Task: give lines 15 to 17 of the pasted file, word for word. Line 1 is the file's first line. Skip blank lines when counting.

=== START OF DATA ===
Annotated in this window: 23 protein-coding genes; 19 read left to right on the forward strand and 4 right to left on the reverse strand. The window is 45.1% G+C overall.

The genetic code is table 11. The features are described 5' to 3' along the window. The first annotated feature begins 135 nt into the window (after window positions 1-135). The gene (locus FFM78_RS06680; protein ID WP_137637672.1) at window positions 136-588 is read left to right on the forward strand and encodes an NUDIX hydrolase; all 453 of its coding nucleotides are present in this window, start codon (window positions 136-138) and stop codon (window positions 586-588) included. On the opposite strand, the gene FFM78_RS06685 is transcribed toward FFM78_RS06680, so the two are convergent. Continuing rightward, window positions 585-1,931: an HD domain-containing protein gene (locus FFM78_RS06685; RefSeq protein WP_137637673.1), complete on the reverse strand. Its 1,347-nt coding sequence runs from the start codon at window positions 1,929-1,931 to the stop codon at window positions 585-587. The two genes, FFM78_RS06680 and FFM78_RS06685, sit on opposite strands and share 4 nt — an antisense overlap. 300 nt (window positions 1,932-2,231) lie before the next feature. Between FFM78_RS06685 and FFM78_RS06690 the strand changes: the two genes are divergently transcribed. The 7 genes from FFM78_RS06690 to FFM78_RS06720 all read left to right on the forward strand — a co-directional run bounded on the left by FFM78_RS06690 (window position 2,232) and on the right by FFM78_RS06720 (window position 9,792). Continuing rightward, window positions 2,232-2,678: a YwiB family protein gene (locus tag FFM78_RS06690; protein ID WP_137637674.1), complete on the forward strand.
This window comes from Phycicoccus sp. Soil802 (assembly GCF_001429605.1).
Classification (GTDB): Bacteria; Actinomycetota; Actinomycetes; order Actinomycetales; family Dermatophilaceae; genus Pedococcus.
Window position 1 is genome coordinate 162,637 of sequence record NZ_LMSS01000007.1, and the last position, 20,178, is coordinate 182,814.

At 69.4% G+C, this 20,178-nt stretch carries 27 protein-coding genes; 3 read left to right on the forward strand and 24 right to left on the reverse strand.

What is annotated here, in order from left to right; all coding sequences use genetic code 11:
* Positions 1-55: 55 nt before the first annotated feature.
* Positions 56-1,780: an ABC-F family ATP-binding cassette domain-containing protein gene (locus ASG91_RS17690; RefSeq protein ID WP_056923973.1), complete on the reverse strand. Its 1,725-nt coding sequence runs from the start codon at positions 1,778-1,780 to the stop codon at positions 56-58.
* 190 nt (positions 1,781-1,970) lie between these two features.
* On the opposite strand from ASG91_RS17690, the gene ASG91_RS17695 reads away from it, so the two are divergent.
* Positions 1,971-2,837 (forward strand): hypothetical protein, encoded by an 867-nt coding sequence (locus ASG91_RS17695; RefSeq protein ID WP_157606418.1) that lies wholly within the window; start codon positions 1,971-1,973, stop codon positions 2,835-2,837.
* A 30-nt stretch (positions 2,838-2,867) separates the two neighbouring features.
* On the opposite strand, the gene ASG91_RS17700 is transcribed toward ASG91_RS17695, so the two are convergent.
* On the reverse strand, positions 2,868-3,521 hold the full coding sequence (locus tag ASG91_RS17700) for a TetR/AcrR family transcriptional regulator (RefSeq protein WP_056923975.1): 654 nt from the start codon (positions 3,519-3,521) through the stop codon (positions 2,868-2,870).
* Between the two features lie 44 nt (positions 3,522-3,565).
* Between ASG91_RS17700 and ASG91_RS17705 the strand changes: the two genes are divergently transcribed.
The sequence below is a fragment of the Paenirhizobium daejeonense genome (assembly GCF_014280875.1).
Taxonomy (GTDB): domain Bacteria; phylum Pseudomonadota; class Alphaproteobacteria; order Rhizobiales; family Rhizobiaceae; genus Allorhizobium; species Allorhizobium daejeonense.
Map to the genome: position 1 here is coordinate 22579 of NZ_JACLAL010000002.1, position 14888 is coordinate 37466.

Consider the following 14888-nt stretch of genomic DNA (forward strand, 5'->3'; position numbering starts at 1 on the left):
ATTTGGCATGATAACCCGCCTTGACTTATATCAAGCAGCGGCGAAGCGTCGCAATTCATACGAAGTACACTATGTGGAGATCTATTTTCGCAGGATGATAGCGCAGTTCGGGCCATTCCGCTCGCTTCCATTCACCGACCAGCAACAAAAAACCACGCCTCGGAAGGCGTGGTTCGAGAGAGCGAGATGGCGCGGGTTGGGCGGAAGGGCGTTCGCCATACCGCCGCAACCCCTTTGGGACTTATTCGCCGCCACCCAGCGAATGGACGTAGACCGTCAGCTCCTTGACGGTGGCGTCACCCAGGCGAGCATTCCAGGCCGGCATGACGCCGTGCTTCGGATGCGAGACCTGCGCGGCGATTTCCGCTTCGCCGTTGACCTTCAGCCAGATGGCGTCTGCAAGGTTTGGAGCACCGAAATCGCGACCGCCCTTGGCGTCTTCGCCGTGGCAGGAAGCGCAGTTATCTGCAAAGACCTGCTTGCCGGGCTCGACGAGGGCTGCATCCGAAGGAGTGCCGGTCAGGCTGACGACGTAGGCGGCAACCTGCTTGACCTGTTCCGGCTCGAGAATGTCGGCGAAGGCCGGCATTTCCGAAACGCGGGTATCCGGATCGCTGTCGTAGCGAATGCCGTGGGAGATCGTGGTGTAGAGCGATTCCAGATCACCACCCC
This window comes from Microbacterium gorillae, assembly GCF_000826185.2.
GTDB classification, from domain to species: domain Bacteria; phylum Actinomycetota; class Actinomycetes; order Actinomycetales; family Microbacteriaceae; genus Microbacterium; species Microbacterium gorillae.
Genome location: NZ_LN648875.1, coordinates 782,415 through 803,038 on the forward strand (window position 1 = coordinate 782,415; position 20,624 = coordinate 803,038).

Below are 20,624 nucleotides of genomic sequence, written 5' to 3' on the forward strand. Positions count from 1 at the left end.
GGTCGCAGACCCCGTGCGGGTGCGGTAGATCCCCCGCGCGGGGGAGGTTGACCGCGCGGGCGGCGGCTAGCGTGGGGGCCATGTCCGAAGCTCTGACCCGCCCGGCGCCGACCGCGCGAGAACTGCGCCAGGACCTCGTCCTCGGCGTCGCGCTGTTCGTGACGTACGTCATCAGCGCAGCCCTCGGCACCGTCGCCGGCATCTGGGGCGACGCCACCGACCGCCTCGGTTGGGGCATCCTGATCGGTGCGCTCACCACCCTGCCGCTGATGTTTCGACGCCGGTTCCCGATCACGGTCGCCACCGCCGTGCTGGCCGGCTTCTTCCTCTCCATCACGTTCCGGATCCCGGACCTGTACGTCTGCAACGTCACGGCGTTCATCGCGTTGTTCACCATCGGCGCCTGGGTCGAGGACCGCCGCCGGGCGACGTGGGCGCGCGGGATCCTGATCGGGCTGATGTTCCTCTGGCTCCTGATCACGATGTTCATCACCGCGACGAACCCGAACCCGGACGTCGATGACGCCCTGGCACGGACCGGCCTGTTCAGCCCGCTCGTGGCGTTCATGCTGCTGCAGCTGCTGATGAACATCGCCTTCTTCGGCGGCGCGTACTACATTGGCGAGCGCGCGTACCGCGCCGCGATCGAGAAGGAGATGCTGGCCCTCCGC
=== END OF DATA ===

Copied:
* On the reverse strand, positions 2,868-3,521 hold the full coding sequence (locus tag ASG91_RS17700) for a TetR/AcrR family transcriptional regulator (RefSeq protein WP_056923975.1): 654 nt from the start codon (positions 3,519-3,521) through the stop codon (positions 2,868-2,870).
* Between the two features lie 44 nt (positions 3,522-3,565).
* Between ASG91_RS17700 and ASG91_RS17705 the strand changes: the two genes are divergently transcribed.